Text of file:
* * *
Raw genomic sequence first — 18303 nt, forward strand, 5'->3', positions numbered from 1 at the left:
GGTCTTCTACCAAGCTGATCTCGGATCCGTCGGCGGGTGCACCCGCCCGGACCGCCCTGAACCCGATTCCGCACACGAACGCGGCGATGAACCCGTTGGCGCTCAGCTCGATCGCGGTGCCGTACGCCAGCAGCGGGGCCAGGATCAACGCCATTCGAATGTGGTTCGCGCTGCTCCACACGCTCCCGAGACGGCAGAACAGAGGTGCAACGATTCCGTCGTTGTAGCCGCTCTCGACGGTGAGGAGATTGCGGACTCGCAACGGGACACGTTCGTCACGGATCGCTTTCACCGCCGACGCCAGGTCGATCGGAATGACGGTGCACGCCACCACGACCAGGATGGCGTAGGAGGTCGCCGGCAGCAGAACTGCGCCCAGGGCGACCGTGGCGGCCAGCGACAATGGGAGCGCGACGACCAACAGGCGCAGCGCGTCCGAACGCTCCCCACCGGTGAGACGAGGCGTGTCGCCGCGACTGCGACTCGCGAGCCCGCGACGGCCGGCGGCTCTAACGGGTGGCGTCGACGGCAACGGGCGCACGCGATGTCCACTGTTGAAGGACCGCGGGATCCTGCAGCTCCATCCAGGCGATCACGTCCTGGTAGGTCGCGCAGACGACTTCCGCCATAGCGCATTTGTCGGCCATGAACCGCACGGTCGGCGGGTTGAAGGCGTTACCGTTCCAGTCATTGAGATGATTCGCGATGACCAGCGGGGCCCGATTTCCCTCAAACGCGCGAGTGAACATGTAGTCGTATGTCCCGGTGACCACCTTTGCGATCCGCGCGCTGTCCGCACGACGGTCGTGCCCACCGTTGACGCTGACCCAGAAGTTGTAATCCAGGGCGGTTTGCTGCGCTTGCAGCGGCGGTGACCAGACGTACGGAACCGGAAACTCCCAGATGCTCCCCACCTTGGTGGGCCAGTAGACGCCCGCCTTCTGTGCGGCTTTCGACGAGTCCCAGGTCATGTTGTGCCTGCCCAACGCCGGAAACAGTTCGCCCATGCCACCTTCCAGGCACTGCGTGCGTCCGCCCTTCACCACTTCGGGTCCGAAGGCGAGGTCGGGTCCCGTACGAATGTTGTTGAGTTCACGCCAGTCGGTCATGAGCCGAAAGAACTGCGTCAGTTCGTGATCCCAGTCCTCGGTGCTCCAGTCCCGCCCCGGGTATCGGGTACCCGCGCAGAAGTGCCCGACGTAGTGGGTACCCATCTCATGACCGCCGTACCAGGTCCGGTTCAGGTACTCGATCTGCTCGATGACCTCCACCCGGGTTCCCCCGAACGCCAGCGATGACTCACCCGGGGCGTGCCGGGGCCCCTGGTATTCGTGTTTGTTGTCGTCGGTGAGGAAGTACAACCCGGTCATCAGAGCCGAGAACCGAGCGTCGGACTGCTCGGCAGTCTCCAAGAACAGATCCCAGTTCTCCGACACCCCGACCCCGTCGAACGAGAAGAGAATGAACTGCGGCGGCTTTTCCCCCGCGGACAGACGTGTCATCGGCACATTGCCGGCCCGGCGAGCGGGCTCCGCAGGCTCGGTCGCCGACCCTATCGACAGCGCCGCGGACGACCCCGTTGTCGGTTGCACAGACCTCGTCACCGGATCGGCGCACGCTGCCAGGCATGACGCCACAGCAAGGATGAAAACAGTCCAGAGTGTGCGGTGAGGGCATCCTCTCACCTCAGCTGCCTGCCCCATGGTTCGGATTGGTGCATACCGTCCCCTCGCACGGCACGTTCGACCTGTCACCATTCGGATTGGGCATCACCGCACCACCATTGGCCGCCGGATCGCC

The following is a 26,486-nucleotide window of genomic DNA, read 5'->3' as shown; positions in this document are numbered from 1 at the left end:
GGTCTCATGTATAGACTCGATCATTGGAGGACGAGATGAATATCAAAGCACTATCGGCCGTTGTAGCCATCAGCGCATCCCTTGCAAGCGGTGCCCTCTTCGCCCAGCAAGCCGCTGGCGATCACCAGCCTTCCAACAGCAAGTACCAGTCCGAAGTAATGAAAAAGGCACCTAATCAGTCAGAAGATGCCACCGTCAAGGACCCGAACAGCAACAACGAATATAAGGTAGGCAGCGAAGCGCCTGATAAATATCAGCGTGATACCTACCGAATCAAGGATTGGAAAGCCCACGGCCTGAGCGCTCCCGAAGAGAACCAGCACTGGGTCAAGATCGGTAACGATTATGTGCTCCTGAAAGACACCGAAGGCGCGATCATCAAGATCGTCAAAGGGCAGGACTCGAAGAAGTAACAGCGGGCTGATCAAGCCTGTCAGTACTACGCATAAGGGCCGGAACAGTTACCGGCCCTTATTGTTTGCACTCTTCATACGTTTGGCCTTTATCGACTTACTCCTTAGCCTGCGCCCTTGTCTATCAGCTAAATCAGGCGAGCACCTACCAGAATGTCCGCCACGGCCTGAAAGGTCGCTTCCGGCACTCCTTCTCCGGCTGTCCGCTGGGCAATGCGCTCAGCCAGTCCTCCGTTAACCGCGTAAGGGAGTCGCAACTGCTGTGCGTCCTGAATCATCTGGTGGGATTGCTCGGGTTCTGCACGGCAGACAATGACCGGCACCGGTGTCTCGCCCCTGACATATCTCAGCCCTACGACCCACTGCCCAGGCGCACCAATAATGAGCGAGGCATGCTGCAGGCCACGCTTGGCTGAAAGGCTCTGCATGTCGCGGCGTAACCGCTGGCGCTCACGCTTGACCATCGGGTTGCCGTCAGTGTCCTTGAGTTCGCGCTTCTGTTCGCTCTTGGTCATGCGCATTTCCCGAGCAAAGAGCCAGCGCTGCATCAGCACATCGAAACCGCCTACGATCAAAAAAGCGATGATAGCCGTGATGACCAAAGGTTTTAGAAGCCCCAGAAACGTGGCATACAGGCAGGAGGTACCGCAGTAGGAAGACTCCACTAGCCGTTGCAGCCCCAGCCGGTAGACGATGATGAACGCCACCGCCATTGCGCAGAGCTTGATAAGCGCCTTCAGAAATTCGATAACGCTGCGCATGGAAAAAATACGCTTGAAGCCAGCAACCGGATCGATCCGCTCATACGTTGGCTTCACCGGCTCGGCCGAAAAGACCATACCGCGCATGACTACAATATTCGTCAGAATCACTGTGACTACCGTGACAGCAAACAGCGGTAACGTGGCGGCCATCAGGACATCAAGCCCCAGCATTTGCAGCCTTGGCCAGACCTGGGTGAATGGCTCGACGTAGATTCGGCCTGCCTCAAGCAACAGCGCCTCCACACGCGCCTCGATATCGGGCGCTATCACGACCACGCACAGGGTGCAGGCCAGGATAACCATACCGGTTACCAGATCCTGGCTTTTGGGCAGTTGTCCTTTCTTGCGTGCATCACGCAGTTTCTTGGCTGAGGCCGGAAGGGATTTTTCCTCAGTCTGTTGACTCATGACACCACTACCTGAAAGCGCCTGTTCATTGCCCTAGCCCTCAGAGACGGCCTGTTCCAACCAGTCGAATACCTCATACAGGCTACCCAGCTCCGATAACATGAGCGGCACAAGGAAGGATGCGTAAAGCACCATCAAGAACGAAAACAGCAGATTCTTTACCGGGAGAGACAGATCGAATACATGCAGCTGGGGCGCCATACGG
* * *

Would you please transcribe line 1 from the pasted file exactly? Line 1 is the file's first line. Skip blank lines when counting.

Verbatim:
Raw genomic sequence first — 18303 nt, forward strand, 5'->3', positions numbered from 1 at the left: